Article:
Hiroshi Yamauchi, who ran Nintendo for more than 50 years and led the Japanese company’s transition from traditional playing-card maker to videogame giant, died Sept. 19 of pneumonia at a hospital in central Japan. He was 85.
Reputed as a visionary and among the richest men in Japan, Yamauchi made key moves such as employing the talents of Shigeru Miyamoto, a global star of game design and the brainchild of Nintendo hits such as “Super Mario Bros.” and “Donkey Kong.”
Nintendo, which makes Super Mario and Pokemon games as well as the Wii U home console, was founded in 1889. It made traditional playing cards before venturing into videogames.
Yamauchi, who had little interest in baseball, was approached to buy the Mariners, who may have had to move to Florida without a new backer. The acquisition made the Seattle club the first in the Major Leagues to have foreign ownership.
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Yamauchi was a dropout of the prestigious Waseda U. in Tokyo. His raspy voice and tendency to speak informally in his native Kyoto dialect reflected a kind of disarming spontaneity rare among Japanese executives.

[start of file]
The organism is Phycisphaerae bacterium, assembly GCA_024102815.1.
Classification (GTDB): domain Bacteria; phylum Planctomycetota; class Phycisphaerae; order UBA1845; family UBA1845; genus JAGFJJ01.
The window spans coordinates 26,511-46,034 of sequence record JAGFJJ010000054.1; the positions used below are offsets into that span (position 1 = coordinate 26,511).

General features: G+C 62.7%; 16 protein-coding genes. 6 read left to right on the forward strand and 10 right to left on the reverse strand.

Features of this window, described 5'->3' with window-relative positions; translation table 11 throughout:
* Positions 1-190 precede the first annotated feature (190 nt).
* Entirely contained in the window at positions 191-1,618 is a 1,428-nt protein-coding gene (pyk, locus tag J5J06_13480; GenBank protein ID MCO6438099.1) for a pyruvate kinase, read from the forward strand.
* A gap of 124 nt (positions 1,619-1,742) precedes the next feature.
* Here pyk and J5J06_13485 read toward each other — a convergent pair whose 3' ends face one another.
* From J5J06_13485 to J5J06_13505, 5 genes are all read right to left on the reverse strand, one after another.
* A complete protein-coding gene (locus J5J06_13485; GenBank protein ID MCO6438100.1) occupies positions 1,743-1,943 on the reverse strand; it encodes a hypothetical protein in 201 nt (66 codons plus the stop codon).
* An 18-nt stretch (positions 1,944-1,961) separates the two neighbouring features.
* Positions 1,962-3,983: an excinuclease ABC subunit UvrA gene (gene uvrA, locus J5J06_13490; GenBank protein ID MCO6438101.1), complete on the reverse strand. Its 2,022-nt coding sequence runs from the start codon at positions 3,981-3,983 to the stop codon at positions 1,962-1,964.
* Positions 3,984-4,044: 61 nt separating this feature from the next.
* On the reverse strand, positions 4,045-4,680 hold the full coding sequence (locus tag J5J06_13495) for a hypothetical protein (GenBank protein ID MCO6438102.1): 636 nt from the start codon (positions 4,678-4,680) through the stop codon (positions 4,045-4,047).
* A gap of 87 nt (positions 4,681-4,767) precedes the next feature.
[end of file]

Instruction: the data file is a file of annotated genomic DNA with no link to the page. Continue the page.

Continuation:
After being succeeded by president Satoru Iwata at the helm of Nintendo, Yamauchi stayed on as adviser, but his role increasingly diminished with the years.
The company has floundered in the past couple of years, hurt by a strong yen and competition from games on smartphones and tablets.
Yamauchi is survived by Katsuhito Yamauchi, his eldest son.
A funeral is scheduled for Sunday at Nintendo, following a wake on Saturday.